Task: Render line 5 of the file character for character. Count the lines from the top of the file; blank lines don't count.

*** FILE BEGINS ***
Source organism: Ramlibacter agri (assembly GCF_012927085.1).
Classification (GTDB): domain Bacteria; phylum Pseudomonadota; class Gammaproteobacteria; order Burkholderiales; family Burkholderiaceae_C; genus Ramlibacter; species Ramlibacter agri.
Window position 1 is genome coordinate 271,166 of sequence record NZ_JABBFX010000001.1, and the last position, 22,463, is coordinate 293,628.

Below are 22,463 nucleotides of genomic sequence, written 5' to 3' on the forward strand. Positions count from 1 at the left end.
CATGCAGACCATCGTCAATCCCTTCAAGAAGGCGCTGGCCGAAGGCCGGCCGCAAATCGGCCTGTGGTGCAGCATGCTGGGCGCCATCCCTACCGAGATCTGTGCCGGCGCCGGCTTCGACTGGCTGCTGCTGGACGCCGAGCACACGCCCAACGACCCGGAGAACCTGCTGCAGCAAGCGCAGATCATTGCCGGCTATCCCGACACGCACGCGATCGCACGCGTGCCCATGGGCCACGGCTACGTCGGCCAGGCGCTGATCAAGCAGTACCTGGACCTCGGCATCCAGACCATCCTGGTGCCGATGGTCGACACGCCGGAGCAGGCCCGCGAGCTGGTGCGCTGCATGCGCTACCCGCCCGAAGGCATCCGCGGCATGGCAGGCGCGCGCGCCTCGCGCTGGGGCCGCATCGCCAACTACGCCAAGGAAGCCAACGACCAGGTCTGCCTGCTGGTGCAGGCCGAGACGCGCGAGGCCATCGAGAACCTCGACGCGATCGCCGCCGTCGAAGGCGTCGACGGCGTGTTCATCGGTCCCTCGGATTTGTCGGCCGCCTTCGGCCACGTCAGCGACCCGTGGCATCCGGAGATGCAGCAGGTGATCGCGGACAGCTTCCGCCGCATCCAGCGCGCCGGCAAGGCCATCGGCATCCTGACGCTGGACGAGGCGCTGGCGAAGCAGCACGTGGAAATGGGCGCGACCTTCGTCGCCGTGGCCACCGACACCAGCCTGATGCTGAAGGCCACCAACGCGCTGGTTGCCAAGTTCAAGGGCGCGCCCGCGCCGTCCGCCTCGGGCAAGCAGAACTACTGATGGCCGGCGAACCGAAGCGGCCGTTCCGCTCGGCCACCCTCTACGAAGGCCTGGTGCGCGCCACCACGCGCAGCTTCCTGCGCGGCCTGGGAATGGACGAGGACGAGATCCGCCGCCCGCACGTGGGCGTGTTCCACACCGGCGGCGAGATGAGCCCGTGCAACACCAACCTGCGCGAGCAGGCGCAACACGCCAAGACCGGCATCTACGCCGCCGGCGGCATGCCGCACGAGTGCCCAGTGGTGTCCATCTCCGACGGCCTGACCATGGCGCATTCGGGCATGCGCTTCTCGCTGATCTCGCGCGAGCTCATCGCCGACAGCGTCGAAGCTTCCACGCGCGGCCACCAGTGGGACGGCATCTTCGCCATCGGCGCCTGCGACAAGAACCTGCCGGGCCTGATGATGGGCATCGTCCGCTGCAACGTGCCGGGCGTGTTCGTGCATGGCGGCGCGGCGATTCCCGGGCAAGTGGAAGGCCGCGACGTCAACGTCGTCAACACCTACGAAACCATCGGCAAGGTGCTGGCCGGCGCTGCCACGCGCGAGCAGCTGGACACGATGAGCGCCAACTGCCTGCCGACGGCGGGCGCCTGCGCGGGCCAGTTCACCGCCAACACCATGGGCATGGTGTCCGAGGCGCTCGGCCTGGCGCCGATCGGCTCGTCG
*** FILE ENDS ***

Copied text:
CATGCAGACCATCGTCAATCCCTTCAAGAAGGCGCTGGCCGAAGGCCGGCCGCAAATCGGCCTGTGGTGCAGCATGCTGGGCGCCATCCCTACCGAGATCTGTGCCGGCGCCGGCTTCGACTGGCTGCTGCTGGACGCCGAGCACACGCCCAACGACCCGGAGAACCTGCTGCAGCAAGCGCAGATCATTGCCGGCTATCCCGACACGCACGCGATCGCACGCGTGCCCATGGGCCACGGCTACGTCGGCCAGGCGCTGATCAAGCAGTACCTGGACCTCGGCATCCAGACCATCCTGGTGCCGATGGTCGACACGCCGGAGCAGGCCCGCGAGCTGGTGCGCTGCATGCGCTACCCGCCCGAAGGCATCCGCGGCATGGCAGGCGCGCGCGCCTCGCGCTGGGGCCGCATCGCCAACTACGCCAAGGAAGCCAACGACCAGGTCTGCCTGCTGGTGCAGGCCGAGACGCGCGAGGCCATCGAGAACCTCGACGCGATCGCCGCCGTCGAAGGCGTCGACGGCGTGTTCATCGGTCCCTCGGATTTGTCGGCCGCCTTCGGCCACGTCAGCGACCCGTGGCATCCGGAGATGCAGCAGGTGATCGCGGACAGCTTCCGCCGCATCCAGCGCGCCGGCAAGGCCATCGGCATCCTGACGCTGGACGAGGCGCTGGCGAAGCAGCACGTGGAAATGGGCGCGACCTTCGTCGCCGTGGCCACCGACACCAGCCTGATGCTGAAGGCCACCAACGCGCTGGTTGCCAAGTTCAAGGGCGCGCCCGCGCCGTCCGCCTCGGGCAAGCAGAACTACTGATGGCCGGCGAACCGAAGCGGCCGTTCCGCTCGGCCACCCTCTACGAAGGCCTGGTGCGCGCCACCACGCGCAGCTTCCTGCGCGGCCTGGGAATGGACGAGGACGAGATCCGCCGCCCGCACGTGGGCGTGTTCCACACCGGCGGCGAGATGAGCCCGTGCAACACCAACCTGCGCGAGCAGGCGCAACACGCCAAGACCGGCATCTACGCCGCCGGCGGCATGCCGCACGAGTGCCCAGTGGTGTCCATCTCCGACGGCCTGACCATGGCGCATTCGGGCATGCGCTTCTCGCTGATCTCGCGCGAGCTCATCGCCGACAGCGTCGAAGCTTCCACGCGCGGCCACCAGTGGGACGGCATCTTCGCCATCGGCGCCTGCGACAAGAACCTGCCGGGCCTGATGATGGGCATCGTCCGCTGCAACGTGCCGGGCGTGTTCGTGCATGGCGGCGCGGCGATTCCCGGGCAAGTGGAAGGCCGCGACGTCAACGTCGTCAACACCTACGAAACCATCGGCAAGGTGCTGGCCGGCGCTGCCACGCGCGAGCAGCTGGACACGATGAGCGCCAACTGCCTGCCGACGGCGGGCGCCTGCGCGGGCCAGTTCACCGCCAACACCATGGGCATGGTGTCCGAGGCGCTCGGCCTGGCGCCGATCGGCTCGTCG